Colour. Head, mesosoma, pedicel and basitarsi dark brown, frontal carinae and legs lighter. Gaster reddish to light brown, with two pairs of yellow spots, one on the gastral lobes and the other pair on the posterior sides of the first gastral tergite.

Measurements (in mm) and indices: TL 11.04-11.36; HL 2.04-2.12; HW 2.36; EL 0.44-0.48; PW 2.28-2.32; PeW 0.96-1.00; PpW 0.88-1.00; HBaL 0.72-0.75; HBaW 0.26-0.28; CI 113.2-115.7; PI 103.4-105.3; PPeI 228.0-241.6; PPpI 228.0-272.7; HBaI 34 .6-38.8.


de Andrade and Baroni Urbani (1999) - Head (eyes inc!uded) 1/3 broader than long; sides of the head convex, converging to the straight vertexal margin. Vertex dorsally protruding, bearing salient ocelli. Compound eyes broadly convex, in the middle of the sides of the head. Frontal carinae diverging backwards, not reaching the median ocellus posteriorly. Frons flat. Clypeus slightly convex; its posterior border marked by a convex carina; its anterior border with a median concavity between a pair of small dentic!es absent in some specimens. Mandibles slim, with a pointed apical tooth followed by 4-5 minute denticles; external face without carina. Scapes thick, twice as long as the first funicular joint; remaining funicular joints filiform and thickening from the base to the apex.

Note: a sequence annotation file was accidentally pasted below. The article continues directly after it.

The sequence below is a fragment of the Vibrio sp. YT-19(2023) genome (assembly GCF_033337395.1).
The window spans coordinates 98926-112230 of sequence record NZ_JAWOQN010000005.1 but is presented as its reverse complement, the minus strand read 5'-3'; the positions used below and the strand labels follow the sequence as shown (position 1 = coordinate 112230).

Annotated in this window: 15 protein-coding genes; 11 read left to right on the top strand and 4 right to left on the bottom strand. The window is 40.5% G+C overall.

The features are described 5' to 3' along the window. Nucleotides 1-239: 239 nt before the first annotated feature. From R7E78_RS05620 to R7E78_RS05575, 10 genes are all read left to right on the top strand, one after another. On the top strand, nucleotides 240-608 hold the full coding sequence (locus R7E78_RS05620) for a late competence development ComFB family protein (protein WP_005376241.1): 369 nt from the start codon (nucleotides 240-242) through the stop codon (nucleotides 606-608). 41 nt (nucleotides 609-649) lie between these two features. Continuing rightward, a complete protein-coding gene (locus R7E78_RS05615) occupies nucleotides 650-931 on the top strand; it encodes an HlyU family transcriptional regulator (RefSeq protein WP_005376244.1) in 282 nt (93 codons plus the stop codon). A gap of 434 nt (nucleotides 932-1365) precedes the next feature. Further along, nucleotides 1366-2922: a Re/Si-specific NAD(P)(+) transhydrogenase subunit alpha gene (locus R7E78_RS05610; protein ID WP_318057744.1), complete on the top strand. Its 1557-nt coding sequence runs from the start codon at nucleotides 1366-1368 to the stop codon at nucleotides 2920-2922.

Mesosoma. Pronotum in dorsal view with the sides diverging backwards, without carinae. Mesonotal scutum convex in side view; median Mayrian furrow little impressed. Scutellum convex, its sides converging posteriorly. Basal and declivous faces of the propodeum poorly differentiated; basal face little sloping and convex; declivous face shorter than the basal one and almost straight. Propodeal sides marked by a longitudinal, convergent carina.

Petiole narrower than the postpetiole. Anterior face of the petiole oblique and medially concave; posterior face flat. Petiolar sides convex anteriorly, converging posteriorly. Postpetiole little convex dorsally; its sides with a subround tooth.

Gaster as broad as the mesosoma.

Wings. As in the gyne.

Sculpture. Head dorsum reticulate, irregularly rugulose, with dense foveae on the vertexal border and sparse foveae on the frons. Ventral face of the head, lower mesopleurae, upper metapleurae, basal face and anterior half of the declivous faces of the propodeum, and sides of the petiole longitudinally rugulose. Mesonotum, scutellum, propleurae and upper mesopleurae superficially reticulate-foveolate. Postpetiole, first gastral tergite and sternite reticulate, remaining gastral segments and legs superficially reticulate and slightly shining.